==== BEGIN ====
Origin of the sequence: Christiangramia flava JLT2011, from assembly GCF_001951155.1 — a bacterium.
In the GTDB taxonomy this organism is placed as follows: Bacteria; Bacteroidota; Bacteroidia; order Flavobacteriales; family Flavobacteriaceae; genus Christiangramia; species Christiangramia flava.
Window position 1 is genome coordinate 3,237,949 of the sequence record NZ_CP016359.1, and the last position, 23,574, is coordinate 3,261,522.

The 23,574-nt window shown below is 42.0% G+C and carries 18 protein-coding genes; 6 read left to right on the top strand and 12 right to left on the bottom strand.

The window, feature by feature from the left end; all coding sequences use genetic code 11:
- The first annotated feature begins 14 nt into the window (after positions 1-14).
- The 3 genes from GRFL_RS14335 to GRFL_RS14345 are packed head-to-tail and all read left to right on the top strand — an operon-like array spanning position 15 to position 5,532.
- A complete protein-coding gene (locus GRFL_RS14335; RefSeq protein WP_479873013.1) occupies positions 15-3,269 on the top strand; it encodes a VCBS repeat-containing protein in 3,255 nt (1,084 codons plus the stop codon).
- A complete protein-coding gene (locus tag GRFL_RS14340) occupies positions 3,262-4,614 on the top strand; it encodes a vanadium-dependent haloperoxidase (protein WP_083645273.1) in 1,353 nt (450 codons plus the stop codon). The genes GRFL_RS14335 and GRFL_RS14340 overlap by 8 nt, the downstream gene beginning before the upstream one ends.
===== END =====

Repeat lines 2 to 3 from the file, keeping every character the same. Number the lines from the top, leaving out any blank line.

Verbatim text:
In the GTDB taxonomy this organism is placed as follows: Bacteria; Bacteroidota; Bacteroidia; order Flavobacteriales; family Flavobacteriaceae; genus Christiangramia; species Christiangramia flava.
Window position 1 is genome coordinate 3,237,949 of the sequence record NZ_CP016359.1, and the last position, 23,574, is coordinate 3,261,522.